When public markets turn volatile, corporations and investors will look to take advantage of depressed valuations by making acquisitions. If you’re an employee at a company that is purchased, you could receive a cash payout or new shares from the company making the acquisition. What happens to your stock when a company is bought depends on the type of equity you received, the length of time you’ve been at the company, and the terms of the deal your company agreed to with the buyer.
Here’s everything you need to know about your stock if your company is bought.
Acquisition factors that may impact your stock
A variety of factors can impact your equity, including terms that are listed in your individual grant or security and terms that get negotiated as part of the acquisition. Those terms can impact:
Most of the time, your exercised shares get paid out in cash or converted into common shares of the acquiring company. You may also get the chance to exercise shares during or shortly after the deal closes.
Sometimes a deal might state that any vested options are cashed out net of the strike price, which could mean your gain is small if the acquisition price is close to the exercise price in your grant. Either way, this effectively turns your vested options into a bonus, which can have tax implications. Acquisitions can also involve acceleration clauses, which speed up your vesting schedule.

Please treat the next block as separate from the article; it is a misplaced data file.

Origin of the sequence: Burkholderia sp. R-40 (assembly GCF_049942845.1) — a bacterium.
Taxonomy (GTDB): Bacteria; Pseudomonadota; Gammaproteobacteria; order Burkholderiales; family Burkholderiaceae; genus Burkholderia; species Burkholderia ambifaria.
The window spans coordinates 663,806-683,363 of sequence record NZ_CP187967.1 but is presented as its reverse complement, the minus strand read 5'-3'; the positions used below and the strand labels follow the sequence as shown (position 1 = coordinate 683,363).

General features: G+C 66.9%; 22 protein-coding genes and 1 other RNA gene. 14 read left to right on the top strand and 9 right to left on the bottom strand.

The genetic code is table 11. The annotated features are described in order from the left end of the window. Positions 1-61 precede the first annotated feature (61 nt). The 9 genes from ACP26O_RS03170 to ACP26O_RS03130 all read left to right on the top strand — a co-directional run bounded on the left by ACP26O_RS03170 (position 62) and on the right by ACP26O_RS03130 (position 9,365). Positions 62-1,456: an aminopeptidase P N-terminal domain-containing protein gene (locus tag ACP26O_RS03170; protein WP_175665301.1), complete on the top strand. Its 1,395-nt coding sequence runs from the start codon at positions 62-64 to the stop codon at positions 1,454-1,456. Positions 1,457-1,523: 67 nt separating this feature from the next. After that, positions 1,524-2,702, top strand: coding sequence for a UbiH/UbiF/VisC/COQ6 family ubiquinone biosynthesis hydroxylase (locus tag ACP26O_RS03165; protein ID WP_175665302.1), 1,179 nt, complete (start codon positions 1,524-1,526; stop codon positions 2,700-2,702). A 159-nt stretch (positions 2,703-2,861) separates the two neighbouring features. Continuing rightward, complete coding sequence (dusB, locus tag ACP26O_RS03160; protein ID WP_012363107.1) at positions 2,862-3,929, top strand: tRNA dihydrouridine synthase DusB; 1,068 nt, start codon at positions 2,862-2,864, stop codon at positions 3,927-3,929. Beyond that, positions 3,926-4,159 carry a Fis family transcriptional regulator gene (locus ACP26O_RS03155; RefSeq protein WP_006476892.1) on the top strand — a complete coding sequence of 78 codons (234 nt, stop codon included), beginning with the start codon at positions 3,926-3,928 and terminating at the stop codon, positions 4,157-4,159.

Often, companies have entire troughs of shares dedicated to creating new option grants for employees at acquired companies, similar to new-hire option pools. A few things can happen to your unvested options, depending on the negotiations:
- You may be issued a new grant with a new schedule for this amount or more in the new company’s shares.
- They could be converted to cash and paid out over time.
- They could be canceled.
You may also have to reach certain milestones—generally time spent at the new company—before the acquirer gives you cash or stock for your prior shares. This helps the acquiring company retain talent and align employees with its goals. For any new options or bonuses you receive, you will likely get a fresh vesting schedule or one that matches your old grant.